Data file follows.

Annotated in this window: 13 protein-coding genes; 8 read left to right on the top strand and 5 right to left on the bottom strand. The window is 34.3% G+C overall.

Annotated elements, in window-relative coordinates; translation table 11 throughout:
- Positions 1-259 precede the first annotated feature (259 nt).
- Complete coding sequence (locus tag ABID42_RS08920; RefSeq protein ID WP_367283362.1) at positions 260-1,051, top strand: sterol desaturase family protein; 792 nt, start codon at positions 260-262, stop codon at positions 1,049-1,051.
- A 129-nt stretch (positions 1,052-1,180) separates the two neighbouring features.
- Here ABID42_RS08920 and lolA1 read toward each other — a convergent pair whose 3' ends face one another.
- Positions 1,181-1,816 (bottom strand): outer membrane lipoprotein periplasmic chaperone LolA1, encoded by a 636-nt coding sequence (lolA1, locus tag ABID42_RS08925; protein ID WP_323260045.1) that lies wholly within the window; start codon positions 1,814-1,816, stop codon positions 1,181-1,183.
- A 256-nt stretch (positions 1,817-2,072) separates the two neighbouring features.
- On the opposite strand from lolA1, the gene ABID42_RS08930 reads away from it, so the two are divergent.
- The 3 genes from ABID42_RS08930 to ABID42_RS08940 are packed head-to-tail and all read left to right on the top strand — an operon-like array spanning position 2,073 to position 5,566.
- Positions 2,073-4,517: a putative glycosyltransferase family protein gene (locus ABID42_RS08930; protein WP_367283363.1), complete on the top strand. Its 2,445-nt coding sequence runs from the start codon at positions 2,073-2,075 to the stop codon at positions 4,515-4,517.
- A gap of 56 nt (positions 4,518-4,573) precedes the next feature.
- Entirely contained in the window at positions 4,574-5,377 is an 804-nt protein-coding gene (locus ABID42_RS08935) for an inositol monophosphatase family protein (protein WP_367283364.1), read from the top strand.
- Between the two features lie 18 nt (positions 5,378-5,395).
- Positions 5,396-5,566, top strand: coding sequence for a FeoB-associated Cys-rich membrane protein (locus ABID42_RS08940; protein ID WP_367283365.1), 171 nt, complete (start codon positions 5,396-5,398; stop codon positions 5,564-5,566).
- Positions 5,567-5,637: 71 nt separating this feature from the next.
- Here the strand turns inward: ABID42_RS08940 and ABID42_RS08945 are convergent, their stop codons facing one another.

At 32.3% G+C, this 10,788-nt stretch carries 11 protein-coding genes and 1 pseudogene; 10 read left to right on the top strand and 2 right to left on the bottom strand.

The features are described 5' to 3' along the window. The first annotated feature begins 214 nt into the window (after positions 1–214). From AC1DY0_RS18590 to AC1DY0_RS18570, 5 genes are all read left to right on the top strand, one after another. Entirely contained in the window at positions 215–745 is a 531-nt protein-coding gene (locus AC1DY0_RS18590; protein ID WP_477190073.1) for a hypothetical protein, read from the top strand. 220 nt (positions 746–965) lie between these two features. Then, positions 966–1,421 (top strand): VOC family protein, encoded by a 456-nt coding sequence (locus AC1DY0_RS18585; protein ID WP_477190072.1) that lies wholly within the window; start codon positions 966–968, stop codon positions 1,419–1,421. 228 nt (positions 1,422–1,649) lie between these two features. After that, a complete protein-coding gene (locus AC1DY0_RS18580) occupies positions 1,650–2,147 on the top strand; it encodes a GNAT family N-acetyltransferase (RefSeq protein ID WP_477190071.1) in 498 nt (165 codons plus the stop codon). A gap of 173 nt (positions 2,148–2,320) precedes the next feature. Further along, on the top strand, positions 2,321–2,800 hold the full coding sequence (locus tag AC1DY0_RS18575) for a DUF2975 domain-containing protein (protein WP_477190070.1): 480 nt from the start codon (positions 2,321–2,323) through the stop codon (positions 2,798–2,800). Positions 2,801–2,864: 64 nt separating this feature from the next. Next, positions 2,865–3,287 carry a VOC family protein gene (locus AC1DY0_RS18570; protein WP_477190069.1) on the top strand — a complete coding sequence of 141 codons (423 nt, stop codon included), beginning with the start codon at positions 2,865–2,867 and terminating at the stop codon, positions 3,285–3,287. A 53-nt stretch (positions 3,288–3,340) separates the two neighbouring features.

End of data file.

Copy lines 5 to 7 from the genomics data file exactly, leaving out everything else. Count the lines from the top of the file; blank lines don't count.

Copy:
- A 129-nt stretch (positions 1,052-1,180) separates the two neighbouring features.
- Here ABID42_RS08920 and lolA1 read toward each other — a convergent pair whose 3' ends face one another.
- Positions 1,181-1,816 (bottom strand): outer membrane lipoprotein periplasmic chaperone LolA1, encoded by a 636-nt coding sequence (lolA1, locus tag ABID42_RS08925; protein ID WP_323260045.1) that lies wholly within the window; start codon positions 1,814-1,816, stop codon positions 1,181-1,183.